6. tstuli

    tstuli Karting

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    #5 tstuli, Oct 4, 2020
    Last edited: Oct 4, 2020
    What he said above.

    With a campaign i believe theres no obligation. The only time you may have a reasonable reason is if say you paid for a repair during warranty that later became a campaign. In your case the variators didn't fail during warranty (and still haven't failed?) over the past 20 years so you may be out of luck.

    Recalls are usually mandated and safety issues (that's why you still get airbag replacements for the Takata fiasco even though you may be out of warranty).

    Of course they may choose to goodwill to keep you as a customer happy. But I sort of doubt they'd do this as preventative measure? But who knows without you asking....

    Sent from my SM-A515W using Tapatalk
     
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  8. RedNeck

    RedNeck F1 Veteran
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    This is what I figured, is that the campaign came after the warranty period, so the only answer I have ever gotten was that it didn't pertain to my car...I just wasn't sure the reason why. I'm already eating the cost so I don't expect Ferrari to do anything about it, just trying to understand the reasoning behind it when my car clearly fell within the VIN range of affected cars, but I keep being told by multiple sources that my car doesn't "qualify" for the campaign.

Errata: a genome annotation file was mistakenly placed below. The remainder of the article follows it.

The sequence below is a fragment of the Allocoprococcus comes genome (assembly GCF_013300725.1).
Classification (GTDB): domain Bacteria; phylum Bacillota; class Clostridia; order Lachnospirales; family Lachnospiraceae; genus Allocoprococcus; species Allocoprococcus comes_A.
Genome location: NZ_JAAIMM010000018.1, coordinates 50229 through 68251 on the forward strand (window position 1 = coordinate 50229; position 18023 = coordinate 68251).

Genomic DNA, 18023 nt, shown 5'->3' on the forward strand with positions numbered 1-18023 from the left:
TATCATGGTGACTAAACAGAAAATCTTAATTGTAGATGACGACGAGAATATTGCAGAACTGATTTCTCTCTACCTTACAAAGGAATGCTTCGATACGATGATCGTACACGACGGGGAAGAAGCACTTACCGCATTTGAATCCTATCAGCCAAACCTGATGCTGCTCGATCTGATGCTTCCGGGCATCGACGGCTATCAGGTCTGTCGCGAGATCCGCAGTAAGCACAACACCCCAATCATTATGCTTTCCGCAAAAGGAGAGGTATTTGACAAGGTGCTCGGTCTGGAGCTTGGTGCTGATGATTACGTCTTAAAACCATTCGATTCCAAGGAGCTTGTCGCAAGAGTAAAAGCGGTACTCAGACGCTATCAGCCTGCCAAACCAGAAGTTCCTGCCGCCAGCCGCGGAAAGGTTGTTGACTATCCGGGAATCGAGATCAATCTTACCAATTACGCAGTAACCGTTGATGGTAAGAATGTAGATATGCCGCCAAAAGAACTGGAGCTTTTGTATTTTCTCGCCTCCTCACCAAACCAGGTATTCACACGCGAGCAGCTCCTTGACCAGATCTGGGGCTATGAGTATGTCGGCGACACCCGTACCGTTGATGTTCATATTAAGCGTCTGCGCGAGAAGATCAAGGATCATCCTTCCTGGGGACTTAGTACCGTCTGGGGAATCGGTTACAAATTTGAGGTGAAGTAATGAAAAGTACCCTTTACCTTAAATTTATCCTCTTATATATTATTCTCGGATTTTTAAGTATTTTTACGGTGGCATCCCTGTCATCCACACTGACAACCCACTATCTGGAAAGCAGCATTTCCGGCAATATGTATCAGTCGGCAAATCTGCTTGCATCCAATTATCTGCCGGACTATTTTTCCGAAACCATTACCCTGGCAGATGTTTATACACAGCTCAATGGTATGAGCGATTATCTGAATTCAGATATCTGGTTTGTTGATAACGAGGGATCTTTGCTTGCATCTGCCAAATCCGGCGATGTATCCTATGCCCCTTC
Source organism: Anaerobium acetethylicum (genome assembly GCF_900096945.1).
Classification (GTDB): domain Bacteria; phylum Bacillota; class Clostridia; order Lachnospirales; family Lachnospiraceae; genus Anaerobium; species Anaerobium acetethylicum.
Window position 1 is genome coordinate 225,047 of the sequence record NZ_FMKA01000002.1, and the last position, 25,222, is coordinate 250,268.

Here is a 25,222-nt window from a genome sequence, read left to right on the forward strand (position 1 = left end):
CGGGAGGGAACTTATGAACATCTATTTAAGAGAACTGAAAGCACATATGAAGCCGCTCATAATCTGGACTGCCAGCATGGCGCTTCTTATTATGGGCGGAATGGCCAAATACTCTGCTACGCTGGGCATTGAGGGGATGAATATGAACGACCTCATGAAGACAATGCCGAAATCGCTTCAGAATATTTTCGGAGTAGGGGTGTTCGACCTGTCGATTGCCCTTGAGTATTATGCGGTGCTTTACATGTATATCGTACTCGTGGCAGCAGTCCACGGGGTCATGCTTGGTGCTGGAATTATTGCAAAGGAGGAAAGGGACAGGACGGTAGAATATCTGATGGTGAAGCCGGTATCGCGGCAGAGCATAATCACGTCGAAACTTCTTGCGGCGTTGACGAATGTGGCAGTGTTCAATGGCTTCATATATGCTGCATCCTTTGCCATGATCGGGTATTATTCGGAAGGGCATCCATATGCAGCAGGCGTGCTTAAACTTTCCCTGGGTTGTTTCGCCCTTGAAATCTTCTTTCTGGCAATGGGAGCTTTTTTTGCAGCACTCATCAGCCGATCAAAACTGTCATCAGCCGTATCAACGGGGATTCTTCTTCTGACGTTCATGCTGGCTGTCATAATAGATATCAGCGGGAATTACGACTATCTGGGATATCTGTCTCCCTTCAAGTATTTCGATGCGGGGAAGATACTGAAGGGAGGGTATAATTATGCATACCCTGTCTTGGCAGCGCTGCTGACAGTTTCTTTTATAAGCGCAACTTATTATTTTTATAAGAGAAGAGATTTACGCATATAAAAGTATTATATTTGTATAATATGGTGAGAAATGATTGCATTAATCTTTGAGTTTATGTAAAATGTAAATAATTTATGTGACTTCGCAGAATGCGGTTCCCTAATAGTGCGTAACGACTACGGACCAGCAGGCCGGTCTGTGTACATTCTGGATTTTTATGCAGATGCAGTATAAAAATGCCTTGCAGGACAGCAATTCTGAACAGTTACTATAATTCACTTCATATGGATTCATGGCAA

9. thorn

    thorn F1 Rookie
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    I'm a Honda technician, and can answer it from that perspective. Ferrari is probably similar.

    A Recall is federally mandated - it must be done, with no expiration. This is usually a safety feature (ie, Takata airbags), but can also be something related to federal emission standards. Not trying to give a full list of categories, but you get the idea.

    For Campaigns, it is something that may be wrong with the car - generally within a VIN range, but even cars within that VIN range may have no symptoms. And therefore, no action will be taken.

    Real-world example: older Honda vans have a Campaign that applies to piston rings that were improperly installed at the factory. They prematurely allow oil to pass in places it shouldn't. Honda will replace the piston rings, provided your car is under 8 yrs old or under 80K miles - if, and only if, we (technicians) verify that the car suffers from bad piston rings. It must be brought to the shop by the customer complaining of a problem - we don't check every 2014 Honda van proactively.